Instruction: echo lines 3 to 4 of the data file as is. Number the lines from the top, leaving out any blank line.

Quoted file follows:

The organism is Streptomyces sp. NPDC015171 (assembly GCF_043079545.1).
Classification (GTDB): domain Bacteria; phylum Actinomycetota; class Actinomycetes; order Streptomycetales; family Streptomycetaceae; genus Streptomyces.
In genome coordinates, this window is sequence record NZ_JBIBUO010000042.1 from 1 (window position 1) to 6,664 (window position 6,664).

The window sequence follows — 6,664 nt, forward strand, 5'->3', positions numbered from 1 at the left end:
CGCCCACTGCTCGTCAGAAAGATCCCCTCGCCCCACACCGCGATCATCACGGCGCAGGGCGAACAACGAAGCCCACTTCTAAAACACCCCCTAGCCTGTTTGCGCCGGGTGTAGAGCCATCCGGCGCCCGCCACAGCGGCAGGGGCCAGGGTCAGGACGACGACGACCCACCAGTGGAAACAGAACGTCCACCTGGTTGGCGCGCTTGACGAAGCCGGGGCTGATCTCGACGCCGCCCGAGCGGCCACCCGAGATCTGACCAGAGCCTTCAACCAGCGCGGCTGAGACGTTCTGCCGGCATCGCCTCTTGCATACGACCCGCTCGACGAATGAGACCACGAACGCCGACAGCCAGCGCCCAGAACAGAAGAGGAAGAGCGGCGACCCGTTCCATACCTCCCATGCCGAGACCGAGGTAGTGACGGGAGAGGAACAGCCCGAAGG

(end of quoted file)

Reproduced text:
In genome coordinates, this window is sequence record NZ_JBIBUO010000042.1 from 1 (window position 1) to 6,664 (window position 6,664).

The window sequence follows — 6,664 nt, forward strand, 5'->3', positions numbered from 1 at the left end: